Sunday, October 23, 2011
Every season has a various beauty. The color of leaves changes so fantastically. Fall season has many leaves which fall off. It looks like a rain of leaves! Anyway, once in a while there is a tiny sound of the leaf that does not fall to the ground, the leaf that hangs on when others fall. So quite, so silent, so still. Because the leaf is so light, it seems to have no weight.
In a garden with many plants in spring, everything looks so green, smell so fresh. The new bulb is going up. Then the time comes for the leaf to change color, light green, dark green, gold, brown, and then falls off the branch.
Day by day, the leaves take the light from the sun, make energy for tree, and make free oxygen for the earth. The silent work is every moment. Then when the leaf fall off, we call it going home. After it finishes its job, it begins the new traveling to begin the new story.
It’s almost the shock of the spirit. The leaf broke up my spirit because the leaf makes my mind look at life from another angle. The human being, the earth, and the tree become a one thing. The spirit is in everything, everywhere. The beauty of life becomes a thing named by love. The fluttering leaf becomes the music with the melting melody. Nothing can stop it. It survives all over the time. The leaf touched the ground, played with wind. It is flying, and the flying never stops.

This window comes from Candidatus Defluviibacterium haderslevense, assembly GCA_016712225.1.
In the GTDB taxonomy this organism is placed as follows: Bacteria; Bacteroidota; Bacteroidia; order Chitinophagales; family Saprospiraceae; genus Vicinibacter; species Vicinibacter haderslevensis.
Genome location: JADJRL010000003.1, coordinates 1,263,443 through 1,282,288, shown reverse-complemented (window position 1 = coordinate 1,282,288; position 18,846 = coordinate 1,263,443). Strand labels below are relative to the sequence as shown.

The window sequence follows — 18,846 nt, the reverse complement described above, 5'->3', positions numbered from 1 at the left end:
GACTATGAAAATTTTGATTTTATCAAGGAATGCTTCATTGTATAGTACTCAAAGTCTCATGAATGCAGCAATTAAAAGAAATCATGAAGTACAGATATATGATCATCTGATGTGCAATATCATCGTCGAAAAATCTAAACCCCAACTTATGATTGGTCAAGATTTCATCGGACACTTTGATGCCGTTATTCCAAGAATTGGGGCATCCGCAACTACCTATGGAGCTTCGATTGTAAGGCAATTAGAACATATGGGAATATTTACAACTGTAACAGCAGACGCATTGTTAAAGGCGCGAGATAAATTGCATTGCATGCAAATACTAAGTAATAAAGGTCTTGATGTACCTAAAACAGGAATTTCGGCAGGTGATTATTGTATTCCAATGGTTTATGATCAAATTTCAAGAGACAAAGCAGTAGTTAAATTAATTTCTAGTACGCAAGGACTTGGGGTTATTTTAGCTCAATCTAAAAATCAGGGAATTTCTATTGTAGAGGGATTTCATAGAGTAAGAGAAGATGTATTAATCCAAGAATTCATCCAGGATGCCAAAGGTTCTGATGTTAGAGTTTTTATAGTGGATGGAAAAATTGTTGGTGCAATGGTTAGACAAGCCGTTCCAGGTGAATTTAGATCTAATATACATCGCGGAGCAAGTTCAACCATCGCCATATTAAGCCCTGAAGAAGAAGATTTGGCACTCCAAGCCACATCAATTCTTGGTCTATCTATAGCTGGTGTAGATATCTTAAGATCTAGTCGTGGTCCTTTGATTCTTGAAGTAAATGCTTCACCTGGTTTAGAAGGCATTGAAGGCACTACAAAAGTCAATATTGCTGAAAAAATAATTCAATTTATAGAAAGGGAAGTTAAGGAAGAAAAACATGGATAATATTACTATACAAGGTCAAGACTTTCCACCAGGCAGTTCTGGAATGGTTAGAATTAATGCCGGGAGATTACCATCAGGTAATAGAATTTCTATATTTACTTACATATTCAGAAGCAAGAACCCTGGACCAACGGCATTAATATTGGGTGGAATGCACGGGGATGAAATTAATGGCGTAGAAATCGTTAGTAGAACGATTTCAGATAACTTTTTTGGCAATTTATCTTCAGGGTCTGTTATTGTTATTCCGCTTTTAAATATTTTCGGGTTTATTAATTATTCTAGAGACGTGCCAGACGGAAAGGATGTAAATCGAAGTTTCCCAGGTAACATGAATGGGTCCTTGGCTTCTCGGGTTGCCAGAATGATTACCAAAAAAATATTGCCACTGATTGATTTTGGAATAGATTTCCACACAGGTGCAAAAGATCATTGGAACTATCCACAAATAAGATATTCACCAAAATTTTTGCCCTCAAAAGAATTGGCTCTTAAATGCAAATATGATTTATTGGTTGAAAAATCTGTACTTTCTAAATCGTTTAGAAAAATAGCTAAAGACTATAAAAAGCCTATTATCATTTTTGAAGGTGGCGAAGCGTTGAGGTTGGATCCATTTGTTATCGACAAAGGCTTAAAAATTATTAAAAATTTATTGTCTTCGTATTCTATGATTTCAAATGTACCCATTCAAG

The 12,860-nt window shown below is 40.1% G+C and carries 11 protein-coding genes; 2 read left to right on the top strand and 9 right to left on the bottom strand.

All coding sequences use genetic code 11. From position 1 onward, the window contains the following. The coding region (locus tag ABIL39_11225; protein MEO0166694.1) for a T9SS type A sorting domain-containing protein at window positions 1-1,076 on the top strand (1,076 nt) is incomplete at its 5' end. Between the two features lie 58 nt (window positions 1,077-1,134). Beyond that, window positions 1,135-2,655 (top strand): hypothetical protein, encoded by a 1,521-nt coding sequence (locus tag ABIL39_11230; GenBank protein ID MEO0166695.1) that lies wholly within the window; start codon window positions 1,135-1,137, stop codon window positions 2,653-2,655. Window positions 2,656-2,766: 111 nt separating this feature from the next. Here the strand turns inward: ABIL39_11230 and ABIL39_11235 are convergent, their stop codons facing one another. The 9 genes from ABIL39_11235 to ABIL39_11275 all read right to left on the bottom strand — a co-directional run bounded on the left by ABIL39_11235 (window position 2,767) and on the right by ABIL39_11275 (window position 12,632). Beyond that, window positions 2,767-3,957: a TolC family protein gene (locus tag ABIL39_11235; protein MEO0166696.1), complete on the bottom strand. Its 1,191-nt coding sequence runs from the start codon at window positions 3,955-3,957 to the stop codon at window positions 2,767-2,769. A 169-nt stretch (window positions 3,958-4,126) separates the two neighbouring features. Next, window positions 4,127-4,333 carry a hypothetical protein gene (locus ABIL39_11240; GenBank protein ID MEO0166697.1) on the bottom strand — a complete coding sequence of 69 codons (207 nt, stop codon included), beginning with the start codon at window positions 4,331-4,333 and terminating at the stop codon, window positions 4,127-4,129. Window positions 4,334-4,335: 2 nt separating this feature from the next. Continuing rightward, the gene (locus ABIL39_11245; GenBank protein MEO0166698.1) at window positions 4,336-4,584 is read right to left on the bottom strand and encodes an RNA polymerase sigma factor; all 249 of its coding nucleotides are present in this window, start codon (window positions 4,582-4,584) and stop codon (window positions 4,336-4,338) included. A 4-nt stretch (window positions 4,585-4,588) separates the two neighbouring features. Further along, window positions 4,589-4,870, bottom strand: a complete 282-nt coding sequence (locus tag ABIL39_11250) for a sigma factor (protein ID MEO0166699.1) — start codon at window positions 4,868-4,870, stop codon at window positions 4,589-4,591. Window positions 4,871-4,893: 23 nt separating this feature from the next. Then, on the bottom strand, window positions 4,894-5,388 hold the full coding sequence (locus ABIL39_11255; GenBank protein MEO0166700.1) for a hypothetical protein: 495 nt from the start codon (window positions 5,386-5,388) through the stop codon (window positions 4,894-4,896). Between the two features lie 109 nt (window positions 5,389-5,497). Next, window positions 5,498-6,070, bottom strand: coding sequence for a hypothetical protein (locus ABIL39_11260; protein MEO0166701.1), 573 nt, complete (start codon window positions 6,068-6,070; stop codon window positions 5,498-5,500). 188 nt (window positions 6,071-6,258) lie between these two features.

Deep inside the person, there is the empty space to fill with the beauty of life, for love, for trust, and hope life will be better. These are on our horizons, the sky bordering the mountain and the leaf changing its color. It is so deep in color, so close for anybody to touch, yet far enough for some people try not to understand about spirit. The leaf still is there. It is attending everywhere even in a quite village or a busy city. The leaf helps the spirit fly higher, further and faster, than the human can imagine about the time and space.
When the leaf falls from the branch of a tree, it begins a new travel tour. The wind will flow it up, and it will fly on the air. It is a time for leaf to find out the real world after it heard from the sun, clouds, and wind. The leaf will tour wherever the wind pushes it. It is not only the forest, village or city, it also expand all over. The leaf brought the song with the artist to make the life better. Just as the artist feels the melody and sings the song, so the blowing wind sings a melody.
Often the only person who is the artist can feel the melody of song and sing out loud. Gold color reminds him that the late evening for life, ready for everything, knowledge, experience and passion for life somewhere. Nothing can survive forever, just one moment will be forever. The end of tour, the leaf will drop on the earth and go back to root. It will change to organic nutrition of the earth. The earth will be porous for the plants. All the story of leaf’s tour, nobody knows exactly, but it makes the mystery for life. Often people do not understand the experience of